Southeast Asia is home to over 680 million people with rich histories and cultures. Despite the ongoing dynamic growth in this region, the care gap for people with cancer persists as a challenge. This includes disparities in cancer risk, screening, access to care, and survivorship. Then, what are some of the factors causing the cancer care gap in Southeast Asia?
Cancer in Southeast Asia
Cancer is the second leading cause of death after cardiovascular diseases. Cancer occurs when abnormal cells grow uncontrollably in any organ or body tissue, invading other parts of the organ or body. In 2020, the WHO South-East Asia Region estimated 1.4 million cancer-related deaths and 2.2 million new cases in the region.
A study has shown how individuals’ identities impact their access to cancer care. These identities are intersectional, involving race/ethnicity, religion, sex, and gender identity, as well as geography, language, and ancestry. This complex interrelationship study underscores that social determinants of health are interconnected.
The Intersectional Cancer Care Gap
The geographic and socio-economic disparities in Southeast Asia play a pivotal role in shaping the alarming cancer gap within the region. Developing nations in this region face limited access to healthcare, especially in rural areas. There are only a number of professionals and medical equipment specializing in cancer treatment, such as in the Philippines, where there are 0.71 oncologists for every 100,000 Filipinos. Often, cancer patients have to seek treatments abroad due to the lack of proper facilities in their home countries.
Additionally, gender, beliefs, and ethnicity are some of the socio-cultural aspects affecting cancer care. In 2018, there was over 60% mortality for women with cervical cancer among the 90% of global deaths within low-to-middle-income countries in this region. Women still have difficulties in accessing cancer care due to many forms of gender discrimination, such as misogyny, stereotypes, and gender role expectations.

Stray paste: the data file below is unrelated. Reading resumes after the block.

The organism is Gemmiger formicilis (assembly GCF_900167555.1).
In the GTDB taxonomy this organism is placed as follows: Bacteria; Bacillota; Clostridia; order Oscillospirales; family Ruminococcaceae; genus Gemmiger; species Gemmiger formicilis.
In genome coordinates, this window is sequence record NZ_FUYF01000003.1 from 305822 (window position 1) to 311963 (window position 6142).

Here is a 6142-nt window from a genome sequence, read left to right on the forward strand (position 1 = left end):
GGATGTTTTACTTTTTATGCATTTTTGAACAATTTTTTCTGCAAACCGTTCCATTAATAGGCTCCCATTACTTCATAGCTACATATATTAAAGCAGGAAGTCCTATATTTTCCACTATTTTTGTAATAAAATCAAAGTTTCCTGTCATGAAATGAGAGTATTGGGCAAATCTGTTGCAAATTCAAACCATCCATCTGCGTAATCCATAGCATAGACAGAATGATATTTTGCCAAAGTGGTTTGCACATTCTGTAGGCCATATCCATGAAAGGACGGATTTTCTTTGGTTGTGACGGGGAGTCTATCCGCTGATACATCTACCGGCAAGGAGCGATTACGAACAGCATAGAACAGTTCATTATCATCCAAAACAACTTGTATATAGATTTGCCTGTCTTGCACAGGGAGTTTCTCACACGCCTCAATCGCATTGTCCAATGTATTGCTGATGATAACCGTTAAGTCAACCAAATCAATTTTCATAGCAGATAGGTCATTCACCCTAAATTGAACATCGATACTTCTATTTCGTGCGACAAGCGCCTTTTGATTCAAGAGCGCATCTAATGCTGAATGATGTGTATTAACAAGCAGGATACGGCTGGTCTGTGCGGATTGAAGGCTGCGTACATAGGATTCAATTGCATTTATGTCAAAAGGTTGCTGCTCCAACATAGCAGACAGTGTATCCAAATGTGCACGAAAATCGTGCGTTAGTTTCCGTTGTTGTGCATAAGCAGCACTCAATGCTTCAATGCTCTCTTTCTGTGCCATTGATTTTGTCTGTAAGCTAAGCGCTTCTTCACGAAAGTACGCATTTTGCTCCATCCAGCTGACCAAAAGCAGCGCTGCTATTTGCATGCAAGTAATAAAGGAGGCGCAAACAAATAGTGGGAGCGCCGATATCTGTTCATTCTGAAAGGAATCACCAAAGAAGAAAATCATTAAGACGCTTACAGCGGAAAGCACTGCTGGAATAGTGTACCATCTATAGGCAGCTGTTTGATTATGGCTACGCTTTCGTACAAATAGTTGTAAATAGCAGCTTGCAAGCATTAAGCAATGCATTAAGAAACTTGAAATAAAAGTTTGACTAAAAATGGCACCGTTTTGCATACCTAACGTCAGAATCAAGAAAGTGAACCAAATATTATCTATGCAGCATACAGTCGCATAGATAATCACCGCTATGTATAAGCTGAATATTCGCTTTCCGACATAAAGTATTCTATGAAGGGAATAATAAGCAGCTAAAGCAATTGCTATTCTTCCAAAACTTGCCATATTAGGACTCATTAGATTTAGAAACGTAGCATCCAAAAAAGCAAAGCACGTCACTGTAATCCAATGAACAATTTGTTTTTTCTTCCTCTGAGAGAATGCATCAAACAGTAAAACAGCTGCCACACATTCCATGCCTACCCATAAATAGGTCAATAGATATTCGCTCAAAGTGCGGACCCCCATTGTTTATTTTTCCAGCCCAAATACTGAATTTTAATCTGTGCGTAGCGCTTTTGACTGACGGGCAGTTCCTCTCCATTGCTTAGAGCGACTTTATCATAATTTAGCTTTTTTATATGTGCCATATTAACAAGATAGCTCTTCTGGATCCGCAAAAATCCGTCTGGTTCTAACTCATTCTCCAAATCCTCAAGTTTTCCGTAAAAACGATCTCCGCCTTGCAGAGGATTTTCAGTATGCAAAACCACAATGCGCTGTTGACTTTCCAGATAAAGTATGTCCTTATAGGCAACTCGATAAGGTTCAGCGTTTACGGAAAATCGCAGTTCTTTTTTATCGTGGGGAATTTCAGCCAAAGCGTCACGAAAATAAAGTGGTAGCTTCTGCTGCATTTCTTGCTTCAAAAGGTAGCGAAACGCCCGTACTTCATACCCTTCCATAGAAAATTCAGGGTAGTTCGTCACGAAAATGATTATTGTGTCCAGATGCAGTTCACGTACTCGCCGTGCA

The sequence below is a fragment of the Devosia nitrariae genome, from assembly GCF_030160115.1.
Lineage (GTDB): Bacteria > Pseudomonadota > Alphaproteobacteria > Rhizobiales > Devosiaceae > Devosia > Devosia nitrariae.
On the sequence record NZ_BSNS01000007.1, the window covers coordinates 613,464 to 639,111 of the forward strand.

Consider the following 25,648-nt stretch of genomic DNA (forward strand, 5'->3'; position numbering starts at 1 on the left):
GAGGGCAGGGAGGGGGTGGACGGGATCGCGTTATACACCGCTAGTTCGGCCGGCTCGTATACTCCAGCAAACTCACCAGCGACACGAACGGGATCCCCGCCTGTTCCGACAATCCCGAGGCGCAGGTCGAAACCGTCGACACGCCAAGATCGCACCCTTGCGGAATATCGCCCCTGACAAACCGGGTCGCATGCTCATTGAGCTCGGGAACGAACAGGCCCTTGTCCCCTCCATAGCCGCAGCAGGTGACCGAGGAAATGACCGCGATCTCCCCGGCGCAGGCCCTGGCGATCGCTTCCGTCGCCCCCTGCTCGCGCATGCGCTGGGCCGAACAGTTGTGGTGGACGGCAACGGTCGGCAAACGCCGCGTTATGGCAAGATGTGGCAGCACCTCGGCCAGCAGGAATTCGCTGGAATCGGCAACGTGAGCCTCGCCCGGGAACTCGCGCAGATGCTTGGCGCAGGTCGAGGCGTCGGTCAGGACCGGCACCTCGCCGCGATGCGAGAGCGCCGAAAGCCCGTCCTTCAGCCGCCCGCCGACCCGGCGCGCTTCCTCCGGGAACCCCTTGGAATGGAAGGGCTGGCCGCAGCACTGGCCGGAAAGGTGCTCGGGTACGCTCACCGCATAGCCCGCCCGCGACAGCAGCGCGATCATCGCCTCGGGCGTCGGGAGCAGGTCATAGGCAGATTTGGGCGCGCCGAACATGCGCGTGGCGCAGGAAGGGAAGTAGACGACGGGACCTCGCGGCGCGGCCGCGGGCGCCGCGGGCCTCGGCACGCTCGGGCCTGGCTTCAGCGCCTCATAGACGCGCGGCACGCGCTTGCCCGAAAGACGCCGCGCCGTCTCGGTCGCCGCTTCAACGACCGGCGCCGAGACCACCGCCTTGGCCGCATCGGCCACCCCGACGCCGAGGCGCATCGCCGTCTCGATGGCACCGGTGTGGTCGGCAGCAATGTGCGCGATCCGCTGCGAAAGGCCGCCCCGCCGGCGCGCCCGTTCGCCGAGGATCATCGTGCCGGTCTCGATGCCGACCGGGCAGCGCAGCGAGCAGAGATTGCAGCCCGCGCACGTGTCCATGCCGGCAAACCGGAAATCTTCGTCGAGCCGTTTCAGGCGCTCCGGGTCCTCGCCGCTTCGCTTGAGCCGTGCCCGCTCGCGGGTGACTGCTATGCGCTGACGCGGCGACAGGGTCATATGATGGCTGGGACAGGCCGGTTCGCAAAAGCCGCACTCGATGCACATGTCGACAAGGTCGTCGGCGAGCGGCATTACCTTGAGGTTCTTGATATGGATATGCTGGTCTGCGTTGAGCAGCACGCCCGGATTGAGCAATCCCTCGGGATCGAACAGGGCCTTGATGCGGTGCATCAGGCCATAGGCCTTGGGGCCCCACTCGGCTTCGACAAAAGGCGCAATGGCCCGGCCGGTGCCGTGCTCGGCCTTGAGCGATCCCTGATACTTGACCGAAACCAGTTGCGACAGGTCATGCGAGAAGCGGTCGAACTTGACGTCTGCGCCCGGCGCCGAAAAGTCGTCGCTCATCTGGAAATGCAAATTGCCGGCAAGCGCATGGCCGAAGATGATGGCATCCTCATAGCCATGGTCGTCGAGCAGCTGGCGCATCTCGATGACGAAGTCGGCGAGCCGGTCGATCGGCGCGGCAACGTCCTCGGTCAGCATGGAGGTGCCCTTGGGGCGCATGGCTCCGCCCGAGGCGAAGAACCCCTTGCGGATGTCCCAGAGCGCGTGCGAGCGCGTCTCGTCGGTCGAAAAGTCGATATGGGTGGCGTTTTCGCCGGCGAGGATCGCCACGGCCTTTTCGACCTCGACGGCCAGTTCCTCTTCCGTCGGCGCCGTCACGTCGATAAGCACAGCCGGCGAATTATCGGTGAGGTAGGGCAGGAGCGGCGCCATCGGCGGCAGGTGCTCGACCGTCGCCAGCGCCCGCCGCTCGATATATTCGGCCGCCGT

Moreover, the prevalence of traditional Asian values among people in Southeast Asia, characterized by conservatism and collectivism, also contributes to the cancer care gap by acting as barriers to accessing healthcare and receiving social or state support.
Different religious groups often experience disparities in cancer care, as religion, culture, ethnicity, and geography are closely connected. For instance, a study found that in 2007, only 30% of Muslim women were reported utilizing the government’s breast self-examination (BSE) program, compared to 41% of Buddhist women in Southern Thailand. This gap is influenced by factors such as limited awareness of screening methods, fatalistic beliefs, and varying health literacy. Some groups may prefer faith healers over modern cancer therapy.
Furthermore, different ethnic backgrounds can also hinder cancer care. In Singapore, for instance, a study found that the Malay community has a lower likelihood of cancer screening compared to the ethnic Chinese population, while the migrant workers in the city-state face barriers to accessing general healthcare, hindering their access to cancer care.
Addressing the cancer care gap is crucial in achieving inclusive healthcare coverage for all. Several practices have been implemented by countries in this region to address the challenge, like Singapore, Philippines, Myanmar, Malaysia, and Thailand.
In 2023, Singapore mandated employers to provide medical insurance for migrant workers, reflecting extensive cross-sectoral efforts to promote health equity. Through the National Integrated Cancer Control Act of 2019, the Philippines established a nation-scale comprehensive cancer center through public-private partnerships, aiming to redistribute access to specialist care.
Meanwhile, Myanmar actively participated in the global initiative City Cancer Challenge, aiming to strengthen cancer care in low-to-middle-income countries through locally developed solutions. Malaysia implemented projects, including the Beat Prostate Cancer campaign, to educate the public, while Thailand launched the Cancer Anywhere campaign to raise awareness.
All in all, the efforts to close the cancer care gap in Southeast Asia still have a long way to go. They are complex matters requiring participation from all stakeholders. Recognizing and uplifting the voices of diverse groups in research, clinical practice, and health policy is important to acknowledge and address the socio-economic disparities in the region. Additionally, understanding the region’s religious and cultural beliefs, addressing inequities, enhancing health literacy, and reducing care costs are essential. Considering each population’s unique identity and background is crucial to creating healthcare systems that leave no one behind.
Editor: Nazalea Kusuma